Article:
Proverbs 8: 14, 22 – 31
Psalm 8
Romans 5: 1 – 5
John 16: 12 – 15 

One of the great lines from Father Benson, which is among my favourites, is something he said about the Holy Trinity. Writing to Father Rivington in 1875, he says: 

I quite feel that the practical neglect of the doctrine of the Trinity has been the great cause of the decay of Christendom. The Church – the Sacraments – Hagilogy, I had almost said Mythology – have filled the minds of devout people, partly for good partly for evil. ‘Thyself unmoved, all motion’s source’ this mystery of the circulating life of the eternal Godhead, has been almost lost to sight, spoken of as a mystery, and not felt as a power or loved as a reality.[1]

It seems like a bit of an outrageous claim, that the decay of Christendom is because of the practical neglect of the doctrine of the Trinity. Any school child, after all, can tell you that three does not equal one, and nor does one equal three. For many however, the Trinity is just that: a mathematical impossibility. So how is it then, that the neglect of this mathematical formula, and a nonsensical one at that, is the cause of the decay of Christendom?

For Father Benson, the Trinity had nothing to do with mathematics. It’s not about trying to convince people that something which makes no sense, actually does. The Trinity isn’t about math. It is about God, and it has to do with the reality of God who can be known, felt, and loved, in practice. And that’s what Father Benson is getting at here. He’s not speaking of the almost or nearly neglect, as in saying about something well that’s practically impossible, as in it’s unlikely to happen. Instead Father Benson is speaking of the practice, the experience, the experiential. What he is saying, is that people are no longer experiencing the Trinity and that the circulating life of the eternal Godhead is no longer a felt power or a loved reality. Because that circulating life of the eternal Godhead is no longer a felt power, or loved reality, it is rejected as a nonsensical mathematical formula, and one more thing to discredit, an already largely discredited, and irrelevant Church.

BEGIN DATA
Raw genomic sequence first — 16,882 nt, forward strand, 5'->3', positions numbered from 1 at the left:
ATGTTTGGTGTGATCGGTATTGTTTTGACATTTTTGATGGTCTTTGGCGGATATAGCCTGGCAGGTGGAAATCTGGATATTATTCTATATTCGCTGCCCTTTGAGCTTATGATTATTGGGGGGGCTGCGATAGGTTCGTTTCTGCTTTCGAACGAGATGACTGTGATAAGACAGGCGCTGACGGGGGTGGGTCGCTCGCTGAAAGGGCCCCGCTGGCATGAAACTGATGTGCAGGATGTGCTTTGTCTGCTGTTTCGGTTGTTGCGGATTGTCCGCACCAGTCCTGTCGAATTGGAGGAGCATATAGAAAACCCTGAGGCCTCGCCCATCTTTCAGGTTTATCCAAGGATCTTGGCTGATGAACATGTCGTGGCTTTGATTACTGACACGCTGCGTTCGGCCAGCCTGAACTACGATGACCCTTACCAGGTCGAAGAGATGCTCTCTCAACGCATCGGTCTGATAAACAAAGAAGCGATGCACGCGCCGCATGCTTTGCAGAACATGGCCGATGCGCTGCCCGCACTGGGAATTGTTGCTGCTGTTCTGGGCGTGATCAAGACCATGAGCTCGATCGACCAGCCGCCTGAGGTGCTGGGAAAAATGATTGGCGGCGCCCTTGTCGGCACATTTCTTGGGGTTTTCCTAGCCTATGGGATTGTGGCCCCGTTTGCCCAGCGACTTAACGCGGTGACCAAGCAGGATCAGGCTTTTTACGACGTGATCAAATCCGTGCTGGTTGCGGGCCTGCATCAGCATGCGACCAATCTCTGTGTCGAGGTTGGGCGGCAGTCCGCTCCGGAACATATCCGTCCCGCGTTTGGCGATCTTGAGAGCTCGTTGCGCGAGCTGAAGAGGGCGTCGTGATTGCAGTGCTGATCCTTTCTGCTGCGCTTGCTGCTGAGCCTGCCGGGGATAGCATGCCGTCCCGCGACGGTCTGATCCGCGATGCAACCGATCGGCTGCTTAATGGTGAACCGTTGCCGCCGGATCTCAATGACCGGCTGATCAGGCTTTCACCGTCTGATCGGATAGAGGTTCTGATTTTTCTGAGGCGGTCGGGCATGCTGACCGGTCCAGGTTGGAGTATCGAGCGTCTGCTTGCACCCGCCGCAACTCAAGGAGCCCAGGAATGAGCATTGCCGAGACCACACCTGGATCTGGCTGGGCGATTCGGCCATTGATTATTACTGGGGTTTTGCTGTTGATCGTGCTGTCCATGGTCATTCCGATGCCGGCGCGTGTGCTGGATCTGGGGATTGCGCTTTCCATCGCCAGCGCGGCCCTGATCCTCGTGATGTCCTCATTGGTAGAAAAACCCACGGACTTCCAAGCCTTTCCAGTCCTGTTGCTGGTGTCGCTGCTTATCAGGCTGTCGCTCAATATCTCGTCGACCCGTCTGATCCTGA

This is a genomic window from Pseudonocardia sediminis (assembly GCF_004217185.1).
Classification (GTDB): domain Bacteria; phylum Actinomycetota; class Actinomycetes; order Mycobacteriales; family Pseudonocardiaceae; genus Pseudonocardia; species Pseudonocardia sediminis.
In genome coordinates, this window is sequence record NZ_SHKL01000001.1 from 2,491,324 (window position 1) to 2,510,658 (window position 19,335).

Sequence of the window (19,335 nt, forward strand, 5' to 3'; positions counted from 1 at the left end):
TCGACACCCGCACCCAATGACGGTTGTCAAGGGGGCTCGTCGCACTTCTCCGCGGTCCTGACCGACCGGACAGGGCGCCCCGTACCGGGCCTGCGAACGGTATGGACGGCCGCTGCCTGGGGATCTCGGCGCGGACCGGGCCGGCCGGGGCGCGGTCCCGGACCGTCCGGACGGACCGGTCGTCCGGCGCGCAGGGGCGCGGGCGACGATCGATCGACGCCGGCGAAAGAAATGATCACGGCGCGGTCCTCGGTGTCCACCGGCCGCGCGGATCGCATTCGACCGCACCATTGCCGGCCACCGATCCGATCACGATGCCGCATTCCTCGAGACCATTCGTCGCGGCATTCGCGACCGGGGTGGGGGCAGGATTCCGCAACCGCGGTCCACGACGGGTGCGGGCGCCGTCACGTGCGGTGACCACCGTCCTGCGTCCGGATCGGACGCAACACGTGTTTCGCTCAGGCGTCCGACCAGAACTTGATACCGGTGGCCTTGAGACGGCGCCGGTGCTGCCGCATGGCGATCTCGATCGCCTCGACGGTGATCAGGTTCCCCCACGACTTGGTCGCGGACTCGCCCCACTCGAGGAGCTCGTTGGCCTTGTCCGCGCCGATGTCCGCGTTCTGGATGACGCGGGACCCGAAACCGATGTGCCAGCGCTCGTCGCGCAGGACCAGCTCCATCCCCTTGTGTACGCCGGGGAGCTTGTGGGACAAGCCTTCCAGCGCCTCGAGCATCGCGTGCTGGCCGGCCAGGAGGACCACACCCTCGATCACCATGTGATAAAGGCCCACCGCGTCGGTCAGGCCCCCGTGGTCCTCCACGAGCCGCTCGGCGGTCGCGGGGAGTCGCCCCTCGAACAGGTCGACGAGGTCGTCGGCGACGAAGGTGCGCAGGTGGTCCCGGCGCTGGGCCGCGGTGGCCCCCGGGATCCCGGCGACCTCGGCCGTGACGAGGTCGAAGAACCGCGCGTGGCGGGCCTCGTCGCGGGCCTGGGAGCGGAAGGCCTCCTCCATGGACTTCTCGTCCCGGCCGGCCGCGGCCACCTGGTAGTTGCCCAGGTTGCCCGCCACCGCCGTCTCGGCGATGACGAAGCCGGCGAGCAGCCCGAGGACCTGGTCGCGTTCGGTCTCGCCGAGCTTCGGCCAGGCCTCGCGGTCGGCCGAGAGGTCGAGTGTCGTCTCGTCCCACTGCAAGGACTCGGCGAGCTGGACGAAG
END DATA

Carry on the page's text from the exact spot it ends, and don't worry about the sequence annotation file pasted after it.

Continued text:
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Br. Mark BrownProverbs 8:14, 22-31/Psalm 8/Romans 5:1-5/John 16:12-15

Today we celebrate an idea—an idea that represents our best understanding of the mystery and paradox of God: the Holy Trinity.  There is one and only one God; and this God is a trinity of persons.

There’s a delightful poem about the Trinity called “The Creed of St. Athanasius”.  Whoever wrote it (it wasn’t St. Athanasius) probably didn’t mean to write delightful poetry, but I do find it both delightful and poetic. Here are a few lines from the Creed of St. Athanasius: